Offering an adventurous stay in a traditional rural, Rwandan village
that has existed for centuries living with and next to mountain gorillas
in Parc National des Volcans. Iby’Iwacu Cultural Village gives you a
rare chance to meet local people, in their environment, with a taste of
our culture and traditions. The community you visit will genuinely
welcome you as a special guest while they proudly present to you aspects
of their traditions and beliefs. This will truly be an experience of a
lifetime as you home stay with the community and become part of their
Itineraries will be tailored according to the interests and
wishes of guests, and among other activities;
- We have a community walk, guided by a community member, to visit
different sites within the community. This tour offers an unusual and
unforgettable insight into the everyday lives of the village
- Visiting the king’s house replica and listening to all the Kings stories,
the meanings of different symbols within the palace guided by a local guide. In this place you can be a king for minutes,
hours and days. You will be enthroned and can exercise kings powers as
bestowed to you by a village elder through a village ceremony.
- Eight different types of traditional dances by all community
categories; men, women, youths and the children, and other local and
traditional musical instruments (i.e. Intore dances, drumming, Ibyivugo,
Umuduri, Ikembe, Iningiri, Inanga, Ingoma, Amakondera, Agakenke, etc)
- The famous SONGS OF THE GORILLAS sang by the famous Ngayabatema, commonly referred to as Kayuku.
- Visiting a local traditional healer to hear about the different
medicinal trees, shrubs, grass and their traditional medicinal uses and
how they are administered to local patients.
- Visit traditional clinics
and pharmacies, the elderly and hear their interesting stories of pre
and post colonial era.
- Visit local schools and if you are a teacher, you could offer and attend lessons and see how children are taught in schools.
- Prepare and have a local lunch or diner with local people.
- Attend a local banana brewery process and have a taste of local banana beer.
- Exchange of flow of experiences and ideas between local people and visitors (sharing cultural experiences).
- Ex-poachers ways of hunting /techniques, methods and stories from ex-poachers in particular Batwa (pygmies).
- Batwa pottery making experience, lessons and engagement
- Artisans and craft making by women, men and children, etc.
- Local football matches with tourists, and many more activities.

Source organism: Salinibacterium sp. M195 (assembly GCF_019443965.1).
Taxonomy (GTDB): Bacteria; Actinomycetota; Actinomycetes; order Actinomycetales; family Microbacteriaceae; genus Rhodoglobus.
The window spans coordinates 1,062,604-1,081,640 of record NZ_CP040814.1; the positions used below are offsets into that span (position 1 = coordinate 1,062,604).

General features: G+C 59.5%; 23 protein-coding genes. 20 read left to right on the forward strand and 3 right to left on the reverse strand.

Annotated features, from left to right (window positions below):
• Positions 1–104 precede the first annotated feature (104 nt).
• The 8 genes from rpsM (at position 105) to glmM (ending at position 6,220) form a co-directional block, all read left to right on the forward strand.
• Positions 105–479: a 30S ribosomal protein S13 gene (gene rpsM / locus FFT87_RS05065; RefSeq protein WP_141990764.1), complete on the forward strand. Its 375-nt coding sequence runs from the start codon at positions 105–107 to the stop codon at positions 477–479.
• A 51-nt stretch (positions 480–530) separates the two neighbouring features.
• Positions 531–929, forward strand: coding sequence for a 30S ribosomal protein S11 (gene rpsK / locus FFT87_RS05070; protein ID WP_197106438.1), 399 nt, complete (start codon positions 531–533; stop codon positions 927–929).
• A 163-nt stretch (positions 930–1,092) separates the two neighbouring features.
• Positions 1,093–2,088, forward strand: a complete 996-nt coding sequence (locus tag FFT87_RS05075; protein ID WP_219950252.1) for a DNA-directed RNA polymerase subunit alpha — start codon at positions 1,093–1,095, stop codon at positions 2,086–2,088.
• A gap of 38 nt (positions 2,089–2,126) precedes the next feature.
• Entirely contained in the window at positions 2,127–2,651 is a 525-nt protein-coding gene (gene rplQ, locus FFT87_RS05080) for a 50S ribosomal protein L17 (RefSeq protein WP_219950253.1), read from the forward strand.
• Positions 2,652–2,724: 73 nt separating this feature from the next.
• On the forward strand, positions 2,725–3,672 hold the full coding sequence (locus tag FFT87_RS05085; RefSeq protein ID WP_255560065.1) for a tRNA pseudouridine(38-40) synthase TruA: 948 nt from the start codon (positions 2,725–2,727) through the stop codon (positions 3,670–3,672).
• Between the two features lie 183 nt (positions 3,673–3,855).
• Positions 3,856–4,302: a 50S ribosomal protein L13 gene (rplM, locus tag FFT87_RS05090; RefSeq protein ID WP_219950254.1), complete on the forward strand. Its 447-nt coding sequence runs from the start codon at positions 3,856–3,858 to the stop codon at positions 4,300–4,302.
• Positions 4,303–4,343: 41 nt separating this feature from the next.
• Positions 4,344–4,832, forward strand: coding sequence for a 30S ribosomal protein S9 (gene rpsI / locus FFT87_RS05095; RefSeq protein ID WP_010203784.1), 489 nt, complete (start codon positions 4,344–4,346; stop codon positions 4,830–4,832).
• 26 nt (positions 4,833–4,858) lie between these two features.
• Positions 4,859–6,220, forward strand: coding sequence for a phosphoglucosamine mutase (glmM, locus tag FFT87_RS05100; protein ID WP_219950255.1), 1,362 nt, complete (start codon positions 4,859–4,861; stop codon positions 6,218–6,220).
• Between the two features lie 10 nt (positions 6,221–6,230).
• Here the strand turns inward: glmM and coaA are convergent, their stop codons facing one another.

The village is fascinating with a variety of cultural experiences it
can offer, and probably the best way to get to know the local people,
their culture, and their ‘ways of living” is to take part in daily life
activities. Agricultural tourism will be part of the wider experience
where guests will join local people when they go to their agricultural
fields to work and learn about their work, harvest and participate in
food preparation and making processes like millet grinding using stones,
carrying potatoes and water on their heads, and attend lessons and
participate in preparing a local dish i.e. (Ubugari, Igikoma etc).
The wider part of experience is IGITARAMO, where all gather around
camp fire, with drums and local dances before sunset, where stories,
riddles are recounted by storytellers of the old Rwanda with everyone
seated around the fire.
Every evening the village members gather around a campfire and begin a
session of story telling and dancing. Most of the time after trekking
gorillas, tourists don’t have what to do; this is the utmost time for
other activities to supplement tourism outside the park.
Guidelines: Code of Conduct
By following these single guidelines, you can help us preserve our unique environment and culture of our community.
- Use our bins and carry all non-degradable litter.
- Plants should be left to flourish in their natural environment-taking cuttings, seeds and roots are illegal in our community.
- When taking photographs, respect privacy, ask the community leader or guide if it is alright and use restraint.
- Avoid giving to children empty bottles “agacupa” it encourages
begging. A donation to the community project is a more constructive way
to help, and only give to the community leader.
- You will be accepted and welcomed if you follow local customs.
Use only your right hand when greeting and eating. Its also polite to
use both hands while giving or receiving gifts.
- Respect for local etiquette earns respect. Light weight clothes
are preferable to revealing or see-through, skimpy tops and tight
fitting action wear. Kissing in public is disliked by local people.
- Be patient, friendly and sensitive. Remember you are a GUEST to or community.
- We like to share our culture with you and learn about your
culture too, so kindly let us know about your culture, you never know we
might have something in common.
- In case of anything that is unusual to you, ask the community leader for interpretation, it might mean something important.